A physical map of the human genome

John D. McPherson, Marco Marra, La Deana Hillier, Robert H. Waterston, Asif Chinwalla, John Wallis, Mandeep Sekhon, Kristine Wylie, Elaine R. Mardis, Richard K. Wilson, Robert Fulton, Tamara A. Kucaba, Caryn Wagner-McPherson, William B. Barbazuk, Simon G. Gregory, Sean J. Humphray, Lisa French, Richard S. Evans, Graeme Bethel, Adam WhittakerJane L. Holden, Owen T. McCann, Andrew Dunham, Carol Soderlund, Carol E. Scott, David R. Bentley, Gregory Schuler, Hsiu Chuan Chen, Wonhee Jang, Eric D. Green, Jacquelyn R. Idol, Valerie V.Braden Maduro, Kate T. Montgomery, Eunice Lee, Ashley Miller, Suzanne Emerling, Raju Kucherlapati, Richard Gibbs, Steve Scherer, J. Harley Gorrell, Erica Sodergren, Kerstin Clerc-Blankenburg, Paul Tabor, Susan Naylor, Dawn Garcia, J. de Jong, Joseph J. Catanese, Norma Nowak, Kazutoyo Osoegawa, Shizhen Qin, Lee Rowen, Anuradha Madan, Monica Dors, Leroy Hood, Barbara Trask, Cynthia Friedman, Hillary Massa, Vivian G. Cheung, Ilan R. Kirsch, Thomas Reid, Raluca Yonescu, Jean Weissenbach, Thomas Bruls, Roland Heilig, Elbert Branscomb, Anne Olsen, Norman Doggett, Jan Fang Cheng, Trevor Hawkins, Richard M. Myers, Jin Shang, Lucia Ramirez, Jeremy Schmutz, Olivia Velasquez, Kami Dixon, Nancy E. Stone, David R. Cox, David Haussler, W. James Kent, Terrence Furey, Sanja Rogic, Scot Kennedy, Steven Jones, André Rosenthal, Gaiping Wen, Markus Schilhabel, Gernot Gloeckner, Gerald Nyakatura, Reiner Siebert, Brigitte Schlegelberger, Julie Korenberg, Xiao Ning Chen, Asao Fujiyama, Masahira Hattori, Atsushi Toyoda, Tetsushi Yada, Hong Seok Park, Yoshiyuki Sakaki, Nobuyoshi Shimizu, Shuichi Asakawa, Kazuhiko Kawasaki, Takashi Sasaki, Ai Shintani, Atsushi Shimizu, Kazunori Shibuya, Jun Kudoh, Shinsei Minoshima, Juliane Ramser, Peter Seranski, Celine Hoff, Annemarie Poustka, Richard Reinhardt, Hans Lehrach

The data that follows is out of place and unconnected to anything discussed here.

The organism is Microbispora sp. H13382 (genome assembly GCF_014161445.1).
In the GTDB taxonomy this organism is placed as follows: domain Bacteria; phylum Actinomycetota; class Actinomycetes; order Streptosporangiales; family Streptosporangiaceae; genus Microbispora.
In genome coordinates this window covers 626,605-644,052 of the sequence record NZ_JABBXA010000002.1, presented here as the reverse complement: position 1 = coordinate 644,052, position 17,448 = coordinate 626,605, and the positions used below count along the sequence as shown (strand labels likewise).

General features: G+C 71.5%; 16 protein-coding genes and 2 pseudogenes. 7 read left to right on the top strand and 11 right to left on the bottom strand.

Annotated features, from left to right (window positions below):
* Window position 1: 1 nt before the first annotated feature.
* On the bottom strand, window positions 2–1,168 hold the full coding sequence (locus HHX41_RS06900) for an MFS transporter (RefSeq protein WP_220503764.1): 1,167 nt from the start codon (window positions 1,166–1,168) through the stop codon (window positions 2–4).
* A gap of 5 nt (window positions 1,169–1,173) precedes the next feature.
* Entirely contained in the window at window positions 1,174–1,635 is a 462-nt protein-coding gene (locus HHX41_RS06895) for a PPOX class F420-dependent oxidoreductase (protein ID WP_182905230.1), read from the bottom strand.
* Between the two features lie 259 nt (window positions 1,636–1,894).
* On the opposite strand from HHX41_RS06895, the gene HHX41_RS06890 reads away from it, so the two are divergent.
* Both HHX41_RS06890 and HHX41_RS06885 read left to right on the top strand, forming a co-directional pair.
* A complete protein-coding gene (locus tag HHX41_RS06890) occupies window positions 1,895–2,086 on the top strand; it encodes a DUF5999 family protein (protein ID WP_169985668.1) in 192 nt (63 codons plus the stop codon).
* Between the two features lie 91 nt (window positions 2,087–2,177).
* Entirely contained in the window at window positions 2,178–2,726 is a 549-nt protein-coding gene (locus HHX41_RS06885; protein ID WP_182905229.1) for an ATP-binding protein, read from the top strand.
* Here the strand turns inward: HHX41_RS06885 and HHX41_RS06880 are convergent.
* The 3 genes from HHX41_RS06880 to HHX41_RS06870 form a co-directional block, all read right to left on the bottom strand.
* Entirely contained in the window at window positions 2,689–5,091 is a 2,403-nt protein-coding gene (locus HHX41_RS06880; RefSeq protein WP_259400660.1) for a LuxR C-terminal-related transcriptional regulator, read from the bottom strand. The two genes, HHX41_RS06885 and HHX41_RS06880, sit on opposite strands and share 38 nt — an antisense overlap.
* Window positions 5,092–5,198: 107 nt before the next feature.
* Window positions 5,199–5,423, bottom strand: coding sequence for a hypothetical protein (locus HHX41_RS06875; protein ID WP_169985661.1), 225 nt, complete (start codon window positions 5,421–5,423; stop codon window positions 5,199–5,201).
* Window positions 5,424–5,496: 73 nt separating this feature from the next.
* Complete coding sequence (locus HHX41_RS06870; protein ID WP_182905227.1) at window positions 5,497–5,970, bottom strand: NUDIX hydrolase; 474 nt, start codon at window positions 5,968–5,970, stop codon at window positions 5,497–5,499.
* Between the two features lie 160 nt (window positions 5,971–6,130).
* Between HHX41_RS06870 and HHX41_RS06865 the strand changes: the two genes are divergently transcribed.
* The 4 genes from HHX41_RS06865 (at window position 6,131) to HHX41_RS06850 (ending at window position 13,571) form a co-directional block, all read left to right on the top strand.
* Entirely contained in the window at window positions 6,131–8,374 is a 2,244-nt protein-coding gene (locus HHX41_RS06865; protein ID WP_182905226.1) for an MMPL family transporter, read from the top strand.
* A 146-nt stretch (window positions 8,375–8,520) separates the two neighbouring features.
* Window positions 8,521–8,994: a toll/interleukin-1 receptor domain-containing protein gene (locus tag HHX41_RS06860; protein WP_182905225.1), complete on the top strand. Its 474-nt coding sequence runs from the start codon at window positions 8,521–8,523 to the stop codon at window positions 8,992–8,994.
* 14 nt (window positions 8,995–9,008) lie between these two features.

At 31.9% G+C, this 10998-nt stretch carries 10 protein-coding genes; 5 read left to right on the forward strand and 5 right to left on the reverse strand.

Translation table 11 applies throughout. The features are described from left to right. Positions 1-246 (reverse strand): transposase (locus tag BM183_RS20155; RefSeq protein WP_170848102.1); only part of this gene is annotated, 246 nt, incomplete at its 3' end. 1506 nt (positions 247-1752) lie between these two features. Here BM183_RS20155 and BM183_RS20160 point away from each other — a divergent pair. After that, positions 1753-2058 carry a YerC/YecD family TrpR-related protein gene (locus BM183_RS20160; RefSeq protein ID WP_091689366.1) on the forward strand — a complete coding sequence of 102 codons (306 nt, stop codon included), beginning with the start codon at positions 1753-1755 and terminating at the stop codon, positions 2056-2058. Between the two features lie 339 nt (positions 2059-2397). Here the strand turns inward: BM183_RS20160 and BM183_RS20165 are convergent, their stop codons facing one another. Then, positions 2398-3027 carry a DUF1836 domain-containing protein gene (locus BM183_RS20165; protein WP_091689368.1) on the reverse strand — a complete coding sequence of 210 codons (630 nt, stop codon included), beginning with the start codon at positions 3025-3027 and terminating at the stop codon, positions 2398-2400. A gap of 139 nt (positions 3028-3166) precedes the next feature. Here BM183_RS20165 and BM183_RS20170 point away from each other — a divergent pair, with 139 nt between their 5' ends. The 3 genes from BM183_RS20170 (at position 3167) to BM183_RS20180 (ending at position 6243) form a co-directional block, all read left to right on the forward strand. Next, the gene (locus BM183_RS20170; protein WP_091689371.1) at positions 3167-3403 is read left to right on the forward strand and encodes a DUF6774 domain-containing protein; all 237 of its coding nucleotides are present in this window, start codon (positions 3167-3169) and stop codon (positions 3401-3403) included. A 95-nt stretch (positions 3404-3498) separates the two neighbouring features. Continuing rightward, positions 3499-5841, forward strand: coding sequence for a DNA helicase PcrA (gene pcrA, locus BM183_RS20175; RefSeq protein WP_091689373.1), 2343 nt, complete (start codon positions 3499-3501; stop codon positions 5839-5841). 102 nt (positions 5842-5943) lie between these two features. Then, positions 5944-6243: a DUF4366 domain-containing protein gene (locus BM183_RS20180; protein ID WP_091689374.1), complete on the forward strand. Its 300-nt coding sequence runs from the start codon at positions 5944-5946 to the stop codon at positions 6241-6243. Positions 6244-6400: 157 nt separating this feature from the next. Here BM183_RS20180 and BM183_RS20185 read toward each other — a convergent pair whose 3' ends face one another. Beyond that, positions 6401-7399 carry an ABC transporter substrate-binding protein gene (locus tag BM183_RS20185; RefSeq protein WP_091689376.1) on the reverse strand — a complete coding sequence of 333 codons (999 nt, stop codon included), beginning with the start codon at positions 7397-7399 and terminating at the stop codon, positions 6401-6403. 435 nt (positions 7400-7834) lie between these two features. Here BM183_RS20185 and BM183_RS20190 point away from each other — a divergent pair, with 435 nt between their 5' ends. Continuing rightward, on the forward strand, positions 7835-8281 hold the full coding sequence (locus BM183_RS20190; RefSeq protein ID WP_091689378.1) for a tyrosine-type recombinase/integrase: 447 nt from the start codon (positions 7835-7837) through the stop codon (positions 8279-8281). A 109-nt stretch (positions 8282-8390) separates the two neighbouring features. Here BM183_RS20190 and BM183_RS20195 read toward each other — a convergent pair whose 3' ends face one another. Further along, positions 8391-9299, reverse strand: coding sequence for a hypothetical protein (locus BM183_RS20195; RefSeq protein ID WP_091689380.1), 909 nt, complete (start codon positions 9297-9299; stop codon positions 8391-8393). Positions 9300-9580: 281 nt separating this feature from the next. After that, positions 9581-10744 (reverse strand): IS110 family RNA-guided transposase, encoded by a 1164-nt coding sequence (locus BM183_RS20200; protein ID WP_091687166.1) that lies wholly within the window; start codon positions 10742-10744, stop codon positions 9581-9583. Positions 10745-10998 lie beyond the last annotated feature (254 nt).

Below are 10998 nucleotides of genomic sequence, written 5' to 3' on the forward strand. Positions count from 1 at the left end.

Research output: Contribution to journalArticle

670 Scopus citations

Abstract

The human genome is by far the largest genome to be sequenced, and its size and complexity present many challenges for sequence assembly. The International Human Genome Sequencing Consortium constructed a map of the whole genome to enable the selection of clones for sequencing and for the accurate assembly of the genome sequence. Here we report the construction of the whole-genome bacterial artificial chromosome (BAC) map and its integration with previous landmark maps and information from mapping efforts focused on specific chromosomal regions. We also describe the integration of sequence data with the map.

Original languageEnglish (US)
Pages (from-to)934-941
Number of pages8
JournalNature
Volume409
Issue number6822
DOIs
StatePublished - Feb 15 2001

All Science Journal Classification (ASJC) codes

  • General

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    McPherson, J. D., Marra, M., Hillier, L. D., Waterston, R. H., Chinwalla, A., Wallis, J., Sekhon, M., Wylie, K., Mardis, E. R., Wilson, R. K., Fulton, R., Kucaba, T. A., Wagner-McPherson, C., Barbazuk, W. B., Gregory, S. G., Humphray, S. J., French, L., Evans, R. S., Bethel, G., ... Lehrach, H. (2001). A physical map of the human genome. Nature, 409(6822), 934-941. https://doi.org/10.1038/35057157